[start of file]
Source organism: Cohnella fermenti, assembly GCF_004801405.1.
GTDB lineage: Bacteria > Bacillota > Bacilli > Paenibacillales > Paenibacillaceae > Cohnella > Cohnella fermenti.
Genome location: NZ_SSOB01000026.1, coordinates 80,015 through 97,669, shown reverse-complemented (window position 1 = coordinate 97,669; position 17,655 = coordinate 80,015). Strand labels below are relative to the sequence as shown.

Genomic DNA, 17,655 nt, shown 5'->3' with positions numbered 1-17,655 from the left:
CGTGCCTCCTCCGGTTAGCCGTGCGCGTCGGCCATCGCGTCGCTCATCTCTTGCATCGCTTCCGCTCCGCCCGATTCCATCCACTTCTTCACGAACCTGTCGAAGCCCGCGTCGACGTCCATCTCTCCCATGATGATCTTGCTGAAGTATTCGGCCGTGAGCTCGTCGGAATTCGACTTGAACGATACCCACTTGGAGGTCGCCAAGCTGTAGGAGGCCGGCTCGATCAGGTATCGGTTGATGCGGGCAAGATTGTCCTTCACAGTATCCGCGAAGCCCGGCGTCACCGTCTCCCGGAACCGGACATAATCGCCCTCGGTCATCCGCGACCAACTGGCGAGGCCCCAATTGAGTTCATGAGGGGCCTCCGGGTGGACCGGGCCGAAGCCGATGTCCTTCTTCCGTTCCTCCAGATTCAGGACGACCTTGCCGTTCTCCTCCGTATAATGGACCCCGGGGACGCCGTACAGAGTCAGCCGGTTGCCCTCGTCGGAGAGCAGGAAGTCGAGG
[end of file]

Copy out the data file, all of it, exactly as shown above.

Source organism: Cohnella fermenti, assembly GCF_004801405.1.
GTDB lineage: Bacteria > Bacillota > Bacilli > Paenibacillales > Paenibacillaceae > Cohnella > Cohnella fermenti.
Genome location: NZ_SSOB01000026.1, coordinates 80,015 through 97,669, shown reverse-complemented (window position 1 = coordinate 97,669; position 17,655 = coordinate 80,015). Strand labels below are relative to the sequence as shown.

Genomic DNA, 17,655 nt, shown 5'->3' with positions numbered 1-17,655 from the left:
CGTGCCTCCTCCGGTTAGCCGTGCGCGTCGGCCATCGCGTCGCTCATCTCTTGCATCGCTTCCGCTCCGCCCGATTCCATCCACTTCTTCACGAACCTGTCGAAGCCCGCGTCGACGTCCATCTCTCCCATGATGATCTTGCTGAAGTATTCGGCCGTGAGCTCGTCGGAATTCGACTTGAACGATACCCACTTGGAGGTCGCCAAGCTGTAGGAGGCCGGCTCGATCAGGTATCGGTTGATGCGGGCAAGATTGTCCTTCACAGTATCCGCGAAGCCCGGCGTCACCGTCTCCCGGAACCGGACATAATCGCCCTCGGTCATCCGCGACCAACTGGCGAGGCCCCAATTGAGTTCATGAGGGGCCTCCGGGTGGACCGGGCCGAAGCCGATGTCCTTCTTCCGTTCCTCCAGATTCAGGACGACCTTGCCGTTCTCCTCCGTATAATGGACCCCGGGGACGCCGTACAGAGTCAGCCGGTTGCCCTCGTCGGAGAGCAGGAAGTCGAGG